The bill also shows that the State Department of Revenue, purporting to act under these provisions, assessed appellee's franchise tax for 1949 on the basis of the proportionate total assets of the company by the use of a so-called "allocation formula," which we will attempt to thus briefly describe: The department determined from the records of the corporation the total assets of the corporation to be $1,775,026,769.03. From these total assets there was deducted the "total amount of all liabilities except capital," as shown by the records of the company, to produce a capital figure of $182,376,634.27; this total capital figure was divided into two parts, the physical property used in the business amounting to $13,310,454.51 and the "other capital" amounting to $169,066,179.76; the physical property used in the business was allocated to Alabama upon a so-called situs basis, producing for the state $1050.68; Alabama's part of the "other capital" was apportioned to the state by means of an allocation fraction and the result added to the $1050.68 to produce the actual amount of capital employed in Alabama of $478,662.68. The assessment seems to show that the allocation fraction was developed by the use of two criteria of Alabama business activity, premiums received by the company from Alabama and commissions allegedly *747 paid by the company to its Alabama agents. The Alabama premium income of the company was divided by the total premium income of the company to get the Alabama percentage of premium income, and the figure representing the Alabama commissions was divided by the figure representing the total commissions of the company to get the Alabama payroll percentage. The Alabama premium percentage was averaged with the Alabama payroll percentage to get the allocation fraction.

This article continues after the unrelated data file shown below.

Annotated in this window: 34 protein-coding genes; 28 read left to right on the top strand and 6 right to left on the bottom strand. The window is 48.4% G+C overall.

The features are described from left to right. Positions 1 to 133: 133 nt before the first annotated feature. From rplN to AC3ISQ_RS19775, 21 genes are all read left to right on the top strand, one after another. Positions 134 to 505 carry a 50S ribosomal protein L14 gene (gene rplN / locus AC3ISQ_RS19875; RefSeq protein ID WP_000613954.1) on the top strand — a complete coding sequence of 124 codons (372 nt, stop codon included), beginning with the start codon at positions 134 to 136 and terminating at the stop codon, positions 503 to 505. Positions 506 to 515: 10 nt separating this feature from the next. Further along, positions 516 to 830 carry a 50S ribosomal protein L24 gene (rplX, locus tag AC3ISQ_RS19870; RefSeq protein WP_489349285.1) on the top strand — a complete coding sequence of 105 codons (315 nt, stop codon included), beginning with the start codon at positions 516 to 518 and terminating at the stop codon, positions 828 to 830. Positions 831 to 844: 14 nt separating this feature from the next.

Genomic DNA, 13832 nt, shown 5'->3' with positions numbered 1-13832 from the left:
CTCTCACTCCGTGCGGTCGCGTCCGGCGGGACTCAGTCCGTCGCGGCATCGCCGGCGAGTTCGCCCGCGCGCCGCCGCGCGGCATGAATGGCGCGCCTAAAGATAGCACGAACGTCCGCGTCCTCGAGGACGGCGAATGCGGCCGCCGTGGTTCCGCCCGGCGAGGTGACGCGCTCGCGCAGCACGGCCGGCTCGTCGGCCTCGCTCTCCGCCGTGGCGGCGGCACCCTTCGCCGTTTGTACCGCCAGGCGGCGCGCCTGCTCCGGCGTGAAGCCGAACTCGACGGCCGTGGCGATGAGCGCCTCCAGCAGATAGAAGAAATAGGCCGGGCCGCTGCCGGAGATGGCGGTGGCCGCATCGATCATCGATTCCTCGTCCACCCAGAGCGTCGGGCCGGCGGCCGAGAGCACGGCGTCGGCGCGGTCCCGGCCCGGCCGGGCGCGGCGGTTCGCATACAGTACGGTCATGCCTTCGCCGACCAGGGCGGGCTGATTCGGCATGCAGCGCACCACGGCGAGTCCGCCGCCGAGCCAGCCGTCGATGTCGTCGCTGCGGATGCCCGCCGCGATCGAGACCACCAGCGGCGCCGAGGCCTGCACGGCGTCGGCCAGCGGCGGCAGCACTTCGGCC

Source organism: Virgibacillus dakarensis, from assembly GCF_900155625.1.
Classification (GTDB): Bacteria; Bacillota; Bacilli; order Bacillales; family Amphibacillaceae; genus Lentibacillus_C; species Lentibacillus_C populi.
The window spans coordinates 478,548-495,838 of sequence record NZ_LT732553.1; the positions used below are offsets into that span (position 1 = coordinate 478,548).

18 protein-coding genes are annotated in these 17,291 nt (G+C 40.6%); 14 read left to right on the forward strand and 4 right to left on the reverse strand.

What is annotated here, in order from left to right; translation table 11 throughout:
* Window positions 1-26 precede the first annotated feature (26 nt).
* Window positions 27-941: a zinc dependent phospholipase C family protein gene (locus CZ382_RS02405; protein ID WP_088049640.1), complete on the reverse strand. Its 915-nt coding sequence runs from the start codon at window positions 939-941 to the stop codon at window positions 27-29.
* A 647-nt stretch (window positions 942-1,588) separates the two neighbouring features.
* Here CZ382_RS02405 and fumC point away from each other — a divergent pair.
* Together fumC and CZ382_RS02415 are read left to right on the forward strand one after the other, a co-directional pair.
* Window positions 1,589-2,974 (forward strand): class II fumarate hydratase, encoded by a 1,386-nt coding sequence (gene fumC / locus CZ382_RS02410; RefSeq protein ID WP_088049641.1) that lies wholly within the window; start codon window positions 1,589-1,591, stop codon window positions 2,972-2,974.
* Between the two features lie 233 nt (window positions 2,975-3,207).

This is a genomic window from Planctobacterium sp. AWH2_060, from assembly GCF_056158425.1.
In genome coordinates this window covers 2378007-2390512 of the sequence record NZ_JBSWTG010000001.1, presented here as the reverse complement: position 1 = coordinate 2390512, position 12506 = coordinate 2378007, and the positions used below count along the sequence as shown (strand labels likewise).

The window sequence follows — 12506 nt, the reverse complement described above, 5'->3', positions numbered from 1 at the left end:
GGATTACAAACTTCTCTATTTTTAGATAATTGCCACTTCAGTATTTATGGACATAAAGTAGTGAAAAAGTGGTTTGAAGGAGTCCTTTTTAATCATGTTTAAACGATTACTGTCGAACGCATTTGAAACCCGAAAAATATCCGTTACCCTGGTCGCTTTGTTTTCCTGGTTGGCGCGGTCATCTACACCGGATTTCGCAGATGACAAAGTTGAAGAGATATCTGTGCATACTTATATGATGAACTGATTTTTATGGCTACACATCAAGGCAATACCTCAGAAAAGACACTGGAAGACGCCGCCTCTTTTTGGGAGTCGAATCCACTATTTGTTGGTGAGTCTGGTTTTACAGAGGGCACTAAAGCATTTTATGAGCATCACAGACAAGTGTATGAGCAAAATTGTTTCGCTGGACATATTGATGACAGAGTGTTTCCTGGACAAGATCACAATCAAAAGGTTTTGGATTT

The formula devised is a rather complicated theory and the chart is here reproduced as it was applied to the instant assessment and as exhibited with the bill.
"Permit Fee Information For Foreign Insurance Corporation To the State Department of Revenue: "The _________, a corporation organized under the laws of _______, being desirous of securing from the State of Alabama a 1949 Permit for the transaction of business therein, files the following under Revenue Code of Alabama, Approved May 31, 1940, Title 51, Section 345, and Under The General Provisions of Said Title 51: "1. Operational Data As of Year Ending December 31st, 1948 Alabama Everywhere Alabama Percent (to four figures) "Annual Premiums 266,835,633.32 962,539.25 .3007 "Annual Payroll 46,103,266.54 94,242.46 .2044 (Including Salaries, Wages, Commissions) 2. "Computation of Capital Employment "Total Assets.............................................. 1,775,026,769.03 (minus) "Total amount of all liabilities except Capital............ 1,592,650,134.76 _________________ (equals) "Total `Capital'........................................... 182,376,634.27 (minus) "Physical property used in business........................ 13,310,454.51 (not held as investment) _________________ (equals) "Other `Capital'........................................... 169,066,179.76 (multiplied by) "Alabama percent........................................... .2825 _________________ (percents in Item 1 divided by two) (equals) "Alabama's `Other Capital'................................. 477,612.00 (plus) "Physical property used in business in Alabama............. 1,050.68 _________________ (equals) "`Capital' employed in Alabama............................. 478,662.68"